When the government agency fails to deliver even the meager supplies due by treaty to the proud Cheyenne tribe in their barren desert reserve, the starving Indians have taken more abuse ... See full summary »
It's 1881 in New Mexico, and the times they are a'changing. Pat Garrett, erstwhile travelling companion of the outlaw Billy the Kid has become a sheriff, tasked by cattle interests with ridding the territory of Billy. After Billy escapes, Pat assembles a posse and chases him through the territory, culminating in a final confrontation at Fort Sumner, but is unaware of the full scope of the cattle interests' plans for the New West. Written by
Ed Sutton <firstname.lastname@example.org>
As with some lives, there's the sacrifice of waste for value.
This is a failure of a movie. It is incoherent, especially in the sense it was originally intended to deliver: as a member of the friend turned hunter genre. It has KristofFerson more inappropriately cast than usual. Its designated watcher Bob Dylan, was ineffective. It lacks any of the binding features of a long form work.
This is a success of a movie. It is broken in just the same way its characters are. Their lives make no sense other than as a container for confidence. This is am aimlessly wandering film about aimlessly wandering souls and the minor folks the collect in different ways. It sags in places because you can see that there is no purpose. But it has moments of such pure brilliance that you have to wonder about the miracle of Zen acceptance. The photography, any scene with Coburn and the score are in such harmony they seem to have been created together all the way from the edge of time.
The really vexing thing is Dylan. This was during one of his creative valleys, and probably his worst period. The music is meditative but hardly sharp. Its aimless and pastel. He looks dull. Supposedly this was during a heroin addiction and his association with great musicians that were lost (like George Harrison). He by himself in his better days could have snapped this film into importance merely by actually watching, by being in it truly. He's not there.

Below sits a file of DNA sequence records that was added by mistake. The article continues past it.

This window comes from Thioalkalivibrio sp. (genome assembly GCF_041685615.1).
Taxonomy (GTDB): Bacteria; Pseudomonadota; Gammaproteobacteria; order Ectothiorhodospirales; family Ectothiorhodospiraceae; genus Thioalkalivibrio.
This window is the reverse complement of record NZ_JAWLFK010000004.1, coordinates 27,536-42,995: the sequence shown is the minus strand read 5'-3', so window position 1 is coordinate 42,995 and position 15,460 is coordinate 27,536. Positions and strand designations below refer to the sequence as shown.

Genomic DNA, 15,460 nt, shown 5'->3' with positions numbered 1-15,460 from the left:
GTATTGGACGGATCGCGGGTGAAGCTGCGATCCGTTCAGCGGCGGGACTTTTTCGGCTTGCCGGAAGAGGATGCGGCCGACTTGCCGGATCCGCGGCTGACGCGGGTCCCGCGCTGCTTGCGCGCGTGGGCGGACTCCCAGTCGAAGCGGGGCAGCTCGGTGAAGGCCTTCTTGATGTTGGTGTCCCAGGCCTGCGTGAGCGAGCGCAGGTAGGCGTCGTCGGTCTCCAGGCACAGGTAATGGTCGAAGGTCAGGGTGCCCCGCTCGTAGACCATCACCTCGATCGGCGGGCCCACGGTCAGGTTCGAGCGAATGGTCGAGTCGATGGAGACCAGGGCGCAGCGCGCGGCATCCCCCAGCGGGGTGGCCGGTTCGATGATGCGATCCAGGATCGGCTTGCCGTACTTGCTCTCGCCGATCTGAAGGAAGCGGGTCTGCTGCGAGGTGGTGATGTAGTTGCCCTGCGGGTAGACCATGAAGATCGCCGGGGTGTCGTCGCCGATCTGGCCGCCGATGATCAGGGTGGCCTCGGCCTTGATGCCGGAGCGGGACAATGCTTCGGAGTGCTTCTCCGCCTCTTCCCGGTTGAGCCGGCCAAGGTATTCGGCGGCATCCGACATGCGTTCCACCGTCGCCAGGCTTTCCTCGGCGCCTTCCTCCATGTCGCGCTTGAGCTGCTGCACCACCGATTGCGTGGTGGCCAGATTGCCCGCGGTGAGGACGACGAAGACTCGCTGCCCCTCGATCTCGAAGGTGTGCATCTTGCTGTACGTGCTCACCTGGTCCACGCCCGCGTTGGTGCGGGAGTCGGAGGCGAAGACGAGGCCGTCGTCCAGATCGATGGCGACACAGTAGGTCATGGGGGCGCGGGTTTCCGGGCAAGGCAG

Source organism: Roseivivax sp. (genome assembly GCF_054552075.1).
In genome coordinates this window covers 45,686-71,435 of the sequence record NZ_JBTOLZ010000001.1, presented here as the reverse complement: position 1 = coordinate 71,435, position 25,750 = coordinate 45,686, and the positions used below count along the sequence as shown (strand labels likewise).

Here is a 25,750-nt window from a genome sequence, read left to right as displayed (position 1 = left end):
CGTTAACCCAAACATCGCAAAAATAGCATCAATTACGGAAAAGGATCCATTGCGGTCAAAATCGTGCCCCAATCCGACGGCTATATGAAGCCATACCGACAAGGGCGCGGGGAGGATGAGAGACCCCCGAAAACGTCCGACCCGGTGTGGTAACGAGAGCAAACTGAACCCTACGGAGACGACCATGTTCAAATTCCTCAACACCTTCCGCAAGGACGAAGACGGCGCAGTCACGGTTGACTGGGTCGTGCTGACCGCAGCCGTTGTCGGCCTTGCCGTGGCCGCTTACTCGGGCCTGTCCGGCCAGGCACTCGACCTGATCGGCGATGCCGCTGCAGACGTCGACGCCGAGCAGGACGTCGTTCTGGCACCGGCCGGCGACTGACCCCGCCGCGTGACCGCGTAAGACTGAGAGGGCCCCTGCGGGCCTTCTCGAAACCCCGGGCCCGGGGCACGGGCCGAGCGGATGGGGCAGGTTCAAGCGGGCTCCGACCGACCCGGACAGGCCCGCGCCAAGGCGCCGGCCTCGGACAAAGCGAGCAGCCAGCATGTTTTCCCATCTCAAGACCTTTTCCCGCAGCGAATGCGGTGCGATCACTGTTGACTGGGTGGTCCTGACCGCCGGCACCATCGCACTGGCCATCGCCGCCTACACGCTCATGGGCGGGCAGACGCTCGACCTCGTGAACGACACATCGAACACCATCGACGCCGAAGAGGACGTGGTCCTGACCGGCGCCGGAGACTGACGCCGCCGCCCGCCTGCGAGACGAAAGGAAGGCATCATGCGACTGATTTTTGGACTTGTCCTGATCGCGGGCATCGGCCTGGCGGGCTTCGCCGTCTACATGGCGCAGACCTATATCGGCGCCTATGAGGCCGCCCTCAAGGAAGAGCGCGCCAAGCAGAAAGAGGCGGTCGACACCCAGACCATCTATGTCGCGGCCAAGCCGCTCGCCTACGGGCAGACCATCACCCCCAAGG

Some of the episodes you will never forget. I count three small masterpieces. One lasts less than 60 seconds and involves a family floating down a small river. Coburn and the apparently mad father point rifles at each other and then in apparent recognition of the other's meanness, put them down, while children expectantly cower.
A second is the much mentioned sequence where a sheriff has been enlisted against his will. His tough wife accompanies, an angry killing machine. But he is mortally wounded and as he stumbles to the river to gently die, she follows in an astonished grief. Dylan sings Knocking on Heavens's Door apparently removed from one cut. Its a whole life together shown.
The third is muffed before its over. Billy and his woman in that town are making love right before his demise. Pat sits outside listening, passion drained from his life. You should be able to see that this is why he wants to kill Billy but you cannot because of how it is cut. But before that you see Billy and Maria make love and it is clear that though both are poor actors, they really are deeply in love. Its deep, knowing we are watching too, watching because we seek passion.
Ted's Evaluation -- 3 of 3: Worth watching.
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